This week as the Olympic Games capture global attention, we think of success in terms of Gold, Silver and Bronze. And while I enjoy watching the athletes compete, I enjoy it more if I know more of their story than just what country they represent. I also think of how many things we don’t give out medals for, things where success isn’t measured in Gold, Silver or Bronze.
Imagine an Olympic event with the sports announcer, “And today the discipline we award medals for is who can birth the largest baby, and then tomorrow stay tuned as we watch the race for the fastest labor!” Such a ridiculous thought is hardly even laughable, and yet somehow in more subtle ways we attempt to make the idea of ‘success’ in childbirth something that can be quantified.
As a student, I completed about 95% of my clinical experience after I completed my academics. So when I first started, my academic knowledge outweighed my experience like an elephant trying to ride a unicycle.I had read about birth and complications and all manner of related information. As well as these books are written, and as much as I studied them, these things were still words and numbers on a page. Academics are a vital and important aspect of midwifery, but as my apprenticeship unfolded I became more aware of the reality that these words and numbers all equate with real people, who have real lives in a real world.
I am so glad to see that recently a large study by MANA (Midwives Alliance of North America) addressed the safety of homebirths. The study examines more than 16,000 planned homebirths from 2004 to 2009 where the woman consented at the beginning of her care to have her chart entered in the study. The size of this study is pretty impressive considering that homebirth still accounts for only about 1% of births in the United States. Over 89% of women who began labor at home succeeded in having a homebirth, the remaining 10% were transported to the hospital. The study included the outcomes of the women transported as well as those who had a homebirth and concluded that the risk of homebirth was relatively the same as the risk of hospital birth, but with fewer interventions.This is exciting additional proof of something the midwifery community has long been sure.Kudos to the many mothers, midwives, authors, and supporting staff needed to accomplish and publish a study such as this. Success for homebirth! I award a gold medal! (If you want to read the article you can find it here http://onlinelibrary.wiley.com/doi/10.1111/jmwh.12172/abstract )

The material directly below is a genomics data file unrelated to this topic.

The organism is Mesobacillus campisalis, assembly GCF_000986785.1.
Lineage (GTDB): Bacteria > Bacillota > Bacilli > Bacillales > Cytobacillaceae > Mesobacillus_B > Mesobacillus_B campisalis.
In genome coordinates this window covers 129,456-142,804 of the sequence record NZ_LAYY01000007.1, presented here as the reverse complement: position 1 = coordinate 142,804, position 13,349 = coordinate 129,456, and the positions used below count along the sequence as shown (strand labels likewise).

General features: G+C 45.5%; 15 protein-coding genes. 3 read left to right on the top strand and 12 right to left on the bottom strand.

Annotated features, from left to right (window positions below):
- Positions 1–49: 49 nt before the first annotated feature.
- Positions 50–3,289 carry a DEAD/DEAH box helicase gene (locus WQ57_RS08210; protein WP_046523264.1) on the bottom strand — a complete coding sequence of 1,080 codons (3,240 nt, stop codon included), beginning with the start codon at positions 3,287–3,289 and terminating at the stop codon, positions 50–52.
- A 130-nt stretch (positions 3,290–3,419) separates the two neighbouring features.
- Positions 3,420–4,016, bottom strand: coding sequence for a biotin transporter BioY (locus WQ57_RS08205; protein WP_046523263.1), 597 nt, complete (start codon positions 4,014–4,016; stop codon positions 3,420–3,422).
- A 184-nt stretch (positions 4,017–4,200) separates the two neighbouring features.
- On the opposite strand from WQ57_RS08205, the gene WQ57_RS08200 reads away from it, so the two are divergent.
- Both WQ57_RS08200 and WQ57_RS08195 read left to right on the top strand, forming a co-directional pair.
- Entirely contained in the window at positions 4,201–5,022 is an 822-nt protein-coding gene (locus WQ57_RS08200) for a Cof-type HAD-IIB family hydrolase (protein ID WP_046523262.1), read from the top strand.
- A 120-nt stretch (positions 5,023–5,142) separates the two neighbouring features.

As I celebrate the findings of this study, I also think back to when the data was first being collected and one of my preceptors was participating in the study. It’s pretty crazy to think that a few of the births that were in the study were births I attended in some capacity. These I can connect with in ways beyond the ‘numbers’ on this page. These I can remember the anticipation, the defining moment, the anguish of pain, and the ecstasy of joy. From this I can better connect into the life lived beyond the pages of the study and into the homes and lives of the women behind those 16,000+ births. Births where success was not measured the place where birth actually occurred, but rather birth was an intimate and extraordinary event in these lives.
So tonight, I applaud the new MANA statistics study, I revel in the success of such a study, but I also applaud the women behind such a study, the real lives that are in the numbers we read on these successful ‘Gold Medal’ pages.To these women, in gratitude, I say thank you for allowing us all to benefit from your experience, whether your birth was one of textbook perfection or of great difficulty, thank you for letting us benefit from your ‘number’ and gather more information to those who will come after.